The list also includes state Sen. Joe Kyrillos (R-13) who mounted a Senate bid last year and lost. State Sen. Kevin O’Toole’s name also has surfaced, as have the names of Assemblymen Jon Bramnick (R-21) and Jay Webber (R-26). O’Toole and Sen. Tom Kean Jr. have both said they are not interested in running but Wednesday sources said Bramnick had reached out to county chairmen seeking support.
The problem for any of the elected officials is an appointment to the Senate means giving up a state elected post for what some believe would be a Quixotic attempt to hold onto the seat.
U.S. Rep. Frank LoBiondo’s name surfaced earlier this week, however as with state elected officials, an appointment to the Senate would mean giving up the seat in the House, a dicey prospect given that New Jersey has not elected a Republican to the Senate since 1972. The October general could make the title “senator” short-lived.
Former Mets and Yankees pitcher Al Leiter told ESPN yesterday that he could be interested in a run were he tapped by the governor, and a non-elected appointee such as Leiter, Kean Sr. or Baroni would alleviate the problem of losing a state elected official.
“Who wouldn’t be interested if the governor of your state for whatever reason of their due process thought [you were] worthy, in their opinion?” Leiter, currently an announcer both for the YES Network and the MLB Network, told ESPNNewYork.com. “So, yeah, I would be interested.”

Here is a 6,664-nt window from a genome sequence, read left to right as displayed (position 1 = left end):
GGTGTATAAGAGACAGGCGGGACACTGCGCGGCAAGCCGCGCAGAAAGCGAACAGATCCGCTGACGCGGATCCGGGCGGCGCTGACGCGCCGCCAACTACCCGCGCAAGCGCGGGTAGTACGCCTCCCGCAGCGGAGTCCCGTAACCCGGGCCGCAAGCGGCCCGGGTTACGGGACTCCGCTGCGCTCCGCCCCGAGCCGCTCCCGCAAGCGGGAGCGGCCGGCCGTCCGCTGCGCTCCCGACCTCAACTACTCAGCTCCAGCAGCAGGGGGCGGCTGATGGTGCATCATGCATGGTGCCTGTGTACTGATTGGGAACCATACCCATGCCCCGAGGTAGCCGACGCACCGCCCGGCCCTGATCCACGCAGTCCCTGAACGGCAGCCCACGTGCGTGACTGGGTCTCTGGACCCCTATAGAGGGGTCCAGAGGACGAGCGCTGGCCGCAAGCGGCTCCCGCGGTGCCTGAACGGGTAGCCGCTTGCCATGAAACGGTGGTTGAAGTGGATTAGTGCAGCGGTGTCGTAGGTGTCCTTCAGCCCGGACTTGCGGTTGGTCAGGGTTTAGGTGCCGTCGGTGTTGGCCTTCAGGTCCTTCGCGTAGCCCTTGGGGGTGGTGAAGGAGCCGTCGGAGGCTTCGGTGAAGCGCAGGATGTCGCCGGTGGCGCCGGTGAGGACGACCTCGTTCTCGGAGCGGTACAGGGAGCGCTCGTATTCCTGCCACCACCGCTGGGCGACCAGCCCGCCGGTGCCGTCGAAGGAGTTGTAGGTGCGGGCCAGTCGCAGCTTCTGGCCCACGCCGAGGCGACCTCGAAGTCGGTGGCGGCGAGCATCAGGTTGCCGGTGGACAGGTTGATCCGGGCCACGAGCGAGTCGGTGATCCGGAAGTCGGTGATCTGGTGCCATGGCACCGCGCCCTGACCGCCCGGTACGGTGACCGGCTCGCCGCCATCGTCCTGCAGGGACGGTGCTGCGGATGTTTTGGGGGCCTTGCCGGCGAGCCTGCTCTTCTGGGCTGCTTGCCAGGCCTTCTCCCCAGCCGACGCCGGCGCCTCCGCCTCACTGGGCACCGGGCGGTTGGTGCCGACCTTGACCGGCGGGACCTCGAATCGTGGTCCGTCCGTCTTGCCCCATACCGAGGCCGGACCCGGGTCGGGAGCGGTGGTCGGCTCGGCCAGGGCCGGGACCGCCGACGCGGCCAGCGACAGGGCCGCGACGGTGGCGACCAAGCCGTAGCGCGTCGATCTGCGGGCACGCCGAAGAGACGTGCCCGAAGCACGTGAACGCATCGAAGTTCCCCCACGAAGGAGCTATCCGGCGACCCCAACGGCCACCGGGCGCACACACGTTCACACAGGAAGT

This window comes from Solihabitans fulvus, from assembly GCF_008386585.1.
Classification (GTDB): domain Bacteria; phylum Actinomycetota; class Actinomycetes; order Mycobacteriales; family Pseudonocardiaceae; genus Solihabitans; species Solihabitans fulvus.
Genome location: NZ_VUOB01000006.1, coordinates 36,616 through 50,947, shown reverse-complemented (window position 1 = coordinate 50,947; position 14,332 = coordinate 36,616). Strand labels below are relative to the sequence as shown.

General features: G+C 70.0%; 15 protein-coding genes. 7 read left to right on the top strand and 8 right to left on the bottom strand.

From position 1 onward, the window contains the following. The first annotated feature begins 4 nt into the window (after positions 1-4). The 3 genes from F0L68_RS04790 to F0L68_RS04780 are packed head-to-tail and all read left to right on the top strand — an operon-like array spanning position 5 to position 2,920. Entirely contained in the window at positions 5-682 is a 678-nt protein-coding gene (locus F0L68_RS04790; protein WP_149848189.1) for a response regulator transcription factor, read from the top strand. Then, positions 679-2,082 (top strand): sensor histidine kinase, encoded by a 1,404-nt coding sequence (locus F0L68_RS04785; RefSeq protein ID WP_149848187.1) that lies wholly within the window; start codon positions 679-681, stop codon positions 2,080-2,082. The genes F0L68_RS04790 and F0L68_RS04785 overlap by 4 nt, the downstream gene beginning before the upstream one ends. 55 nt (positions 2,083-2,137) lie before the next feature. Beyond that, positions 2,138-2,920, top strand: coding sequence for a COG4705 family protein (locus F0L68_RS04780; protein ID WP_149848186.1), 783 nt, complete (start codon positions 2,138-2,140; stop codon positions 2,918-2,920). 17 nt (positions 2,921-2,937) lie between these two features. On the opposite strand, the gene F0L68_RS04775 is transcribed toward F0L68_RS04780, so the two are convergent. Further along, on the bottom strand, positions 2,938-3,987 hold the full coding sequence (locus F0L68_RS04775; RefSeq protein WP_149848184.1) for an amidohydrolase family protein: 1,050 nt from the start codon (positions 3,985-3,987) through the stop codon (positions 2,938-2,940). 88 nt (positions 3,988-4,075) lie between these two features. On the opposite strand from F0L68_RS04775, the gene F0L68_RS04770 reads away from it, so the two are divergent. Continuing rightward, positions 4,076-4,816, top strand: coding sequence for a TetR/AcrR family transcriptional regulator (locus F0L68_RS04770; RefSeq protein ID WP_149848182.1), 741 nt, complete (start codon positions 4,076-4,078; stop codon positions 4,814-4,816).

Former gubernatorial candidate Steve Lonegan is reportedly in and has the backing of conservative state Sen. Michael Doherty.
The road to the Senate for anyone without infrastructure in place is hampered by the short window. Petitions are due Monday and potential candidates need 1,000 signatures. That gives all candidates just six days to gather the required support and two months to ramp up a campaign. For Republicans waiting on Christie, that timeline is narrowed further as the governor is not expected to announce his choice before tomorrow at the earliest.
Putting a statewide infrastructure in place for a two-month run also is an uphill climb for most candidates, unless, like Lonegan, they have run statewide before or like House members, they cover a wide geography.
It’s unlikely that any of the so-called “Christie people,” a list that includes Kyrillos, Bramnick and Baroni, would challenge Christie’s choice in a primary, should the governor choose a candidate intent on holding the seat and not a placeholder, leaving only Doherty, Lonegan and any other candidate with little allegiance to the governor.
With just two months between filing and primary, the race is likely to be bloody as Pallone, Holt and potentially Booker seek to define each other. Booker will no doubt face criticism from his opponents for “helping make Chris Christie,” as one strategist put it.
“There have to be 200 clips out there of Booker palling around with Christie and there’s no doubt people are already digging those up,” one strategist said. “And with the short timeframe, Cory can’t keep raising money from Mars for his run so it evens things out.”
On the Republican side, a race featuring Lonegan backed by Doherty would likely center on fiscal conservatism.
Another specter haunting the process is that of a challenge to Christie’s decision to hold an expedited primary. Several groups were reportedly circling with the intent of filing a court challenge as early as tomorrow. Should the issue go to court, it will further shorten the process and should team Christie lose, could land the election in November.